Q: If lightning strikes the ocean, do the marine animals get hurt or killed? (Sault Ste. Marie, Minn.
Honestly, I have never given this question any thought. Given that I am a biologist and not a physicist means I may not even be the best to answer it. The first question is obviously how often lightning strikes the ocean?
The map below assembled by a crack team of NASA scientists shows the number of flashes per km2 per year. You can see that most of the worlds oceans are at less than 2 strikes per year (light blue). Areas near the coast receive more but typically still less than 10 per year. However the Gulf of Mexico especially near the Gulf Coast of the US and Florida appears to be quite a hotspot.
What happens to the charge once the lightning makes contact with water? According to Don MacGorman, a physicist at the National Severe Storms Laboratory in Norman, Oklahoma.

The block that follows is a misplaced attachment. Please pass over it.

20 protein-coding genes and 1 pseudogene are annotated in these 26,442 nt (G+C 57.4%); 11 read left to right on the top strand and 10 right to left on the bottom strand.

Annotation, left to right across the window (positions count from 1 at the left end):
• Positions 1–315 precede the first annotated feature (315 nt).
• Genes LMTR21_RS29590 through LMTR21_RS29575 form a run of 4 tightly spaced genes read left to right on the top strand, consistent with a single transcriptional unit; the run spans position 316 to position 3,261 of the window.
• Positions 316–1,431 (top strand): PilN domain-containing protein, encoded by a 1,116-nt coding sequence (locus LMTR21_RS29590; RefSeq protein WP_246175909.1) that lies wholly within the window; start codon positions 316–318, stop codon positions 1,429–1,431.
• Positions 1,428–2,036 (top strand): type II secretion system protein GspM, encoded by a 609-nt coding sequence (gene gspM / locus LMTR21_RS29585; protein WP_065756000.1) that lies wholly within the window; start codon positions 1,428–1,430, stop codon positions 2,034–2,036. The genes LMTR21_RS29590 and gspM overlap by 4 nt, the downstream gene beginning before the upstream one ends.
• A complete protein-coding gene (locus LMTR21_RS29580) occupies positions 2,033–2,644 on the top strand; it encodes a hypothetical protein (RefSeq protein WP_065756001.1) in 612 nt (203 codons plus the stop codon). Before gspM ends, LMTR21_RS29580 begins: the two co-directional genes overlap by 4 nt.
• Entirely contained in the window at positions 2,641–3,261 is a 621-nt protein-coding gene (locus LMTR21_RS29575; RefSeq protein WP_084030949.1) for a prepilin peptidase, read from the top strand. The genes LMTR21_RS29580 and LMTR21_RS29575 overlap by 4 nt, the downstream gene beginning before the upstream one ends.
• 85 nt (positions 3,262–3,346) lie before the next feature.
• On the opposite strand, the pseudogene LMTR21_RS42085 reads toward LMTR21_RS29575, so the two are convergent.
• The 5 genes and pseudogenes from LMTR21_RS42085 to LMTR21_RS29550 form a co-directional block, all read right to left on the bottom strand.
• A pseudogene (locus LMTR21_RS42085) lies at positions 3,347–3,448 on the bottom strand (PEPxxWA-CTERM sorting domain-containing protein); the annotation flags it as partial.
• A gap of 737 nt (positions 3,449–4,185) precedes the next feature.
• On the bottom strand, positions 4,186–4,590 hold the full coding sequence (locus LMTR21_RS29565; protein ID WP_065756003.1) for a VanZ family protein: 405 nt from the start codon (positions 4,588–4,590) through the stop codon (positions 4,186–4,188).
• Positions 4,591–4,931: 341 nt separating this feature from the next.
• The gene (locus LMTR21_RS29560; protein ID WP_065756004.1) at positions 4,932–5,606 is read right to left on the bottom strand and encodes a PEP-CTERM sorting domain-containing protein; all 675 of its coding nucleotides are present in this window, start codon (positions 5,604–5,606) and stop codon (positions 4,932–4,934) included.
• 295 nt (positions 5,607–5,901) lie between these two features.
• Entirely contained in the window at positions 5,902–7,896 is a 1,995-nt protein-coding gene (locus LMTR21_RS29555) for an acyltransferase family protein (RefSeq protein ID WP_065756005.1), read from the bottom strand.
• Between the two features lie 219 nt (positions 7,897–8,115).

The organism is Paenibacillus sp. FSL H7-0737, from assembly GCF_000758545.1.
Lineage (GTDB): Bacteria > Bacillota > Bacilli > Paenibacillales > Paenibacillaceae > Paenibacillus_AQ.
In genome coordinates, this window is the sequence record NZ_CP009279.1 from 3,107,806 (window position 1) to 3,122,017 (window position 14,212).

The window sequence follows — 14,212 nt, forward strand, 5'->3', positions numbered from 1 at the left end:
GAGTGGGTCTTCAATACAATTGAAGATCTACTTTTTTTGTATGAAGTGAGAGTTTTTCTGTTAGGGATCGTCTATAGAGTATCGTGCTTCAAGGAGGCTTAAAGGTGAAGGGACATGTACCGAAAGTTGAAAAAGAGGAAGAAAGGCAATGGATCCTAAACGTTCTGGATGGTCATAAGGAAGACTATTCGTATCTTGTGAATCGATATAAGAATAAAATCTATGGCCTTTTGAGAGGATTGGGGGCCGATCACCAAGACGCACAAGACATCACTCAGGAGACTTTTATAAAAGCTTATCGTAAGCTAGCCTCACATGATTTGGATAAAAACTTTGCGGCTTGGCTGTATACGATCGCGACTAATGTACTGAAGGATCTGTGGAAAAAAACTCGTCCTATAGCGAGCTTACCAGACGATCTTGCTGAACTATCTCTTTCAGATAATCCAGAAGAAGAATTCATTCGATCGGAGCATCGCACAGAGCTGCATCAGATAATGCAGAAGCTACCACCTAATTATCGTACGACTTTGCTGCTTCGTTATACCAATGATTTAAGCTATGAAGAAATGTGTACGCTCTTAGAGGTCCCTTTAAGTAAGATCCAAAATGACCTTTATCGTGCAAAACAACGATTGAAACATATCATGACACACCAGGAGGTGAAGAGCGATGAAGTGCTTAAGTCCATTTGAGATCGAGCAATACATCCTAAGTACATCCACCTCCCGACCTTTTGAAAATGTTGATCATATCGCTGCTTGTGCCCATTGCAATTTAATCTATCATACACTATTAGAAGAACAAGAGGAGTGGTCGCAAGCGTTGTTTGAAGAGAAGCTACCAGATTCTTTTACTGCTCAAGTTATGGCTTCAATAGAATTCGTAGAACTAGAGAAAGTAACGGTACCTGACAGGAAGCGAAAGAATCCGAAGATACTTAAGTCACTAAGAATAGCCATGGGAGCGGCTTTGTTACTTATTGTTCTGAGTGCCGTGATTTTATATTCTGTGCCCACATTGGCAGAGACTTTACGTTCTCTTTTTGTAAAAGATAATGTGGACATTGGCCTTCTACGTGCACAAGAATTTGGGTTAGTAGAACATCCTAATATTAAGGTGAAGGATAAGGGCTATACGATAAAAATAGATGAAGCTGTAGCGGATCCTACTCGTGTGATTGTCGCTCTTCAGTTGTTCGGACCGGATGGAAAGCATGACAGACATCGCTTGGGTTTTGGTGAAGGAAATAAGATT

“Basically lightning stays more on the surface of the water rather than penetrating it. That’s because water is a reasonably good conductor, and a good conductor keeps most of the current on the surface.”
So if I understand this correctly the surface is acting bit like the Gaussian surface of a Faraday cage. How far this charge carries across the surface likely depends on surface topography of the water, total power of the lightning, temperature, salinity, etc. Thus to the original question: what about the animals? If of course this is all true, and I know someone is out there waiting to pounce on this, then unless an organism breaks the surface it will not get electrocuted.
But what about the sound wave? A lightning strike at the surface generates up to 260 decibels at 1m away. That is about twice the decibels of a gun shot or firecracker. There is some evidence (Hasting and Popper 2004) that suggest hearing loss can occur in cod at 180 dB, with some other species closer to 220 dB. How many dB’s does it take to rupture a swim bladder or interfere with other organs?
Ultimately I am hoping some of the readers will chime in and provide a more solid answer.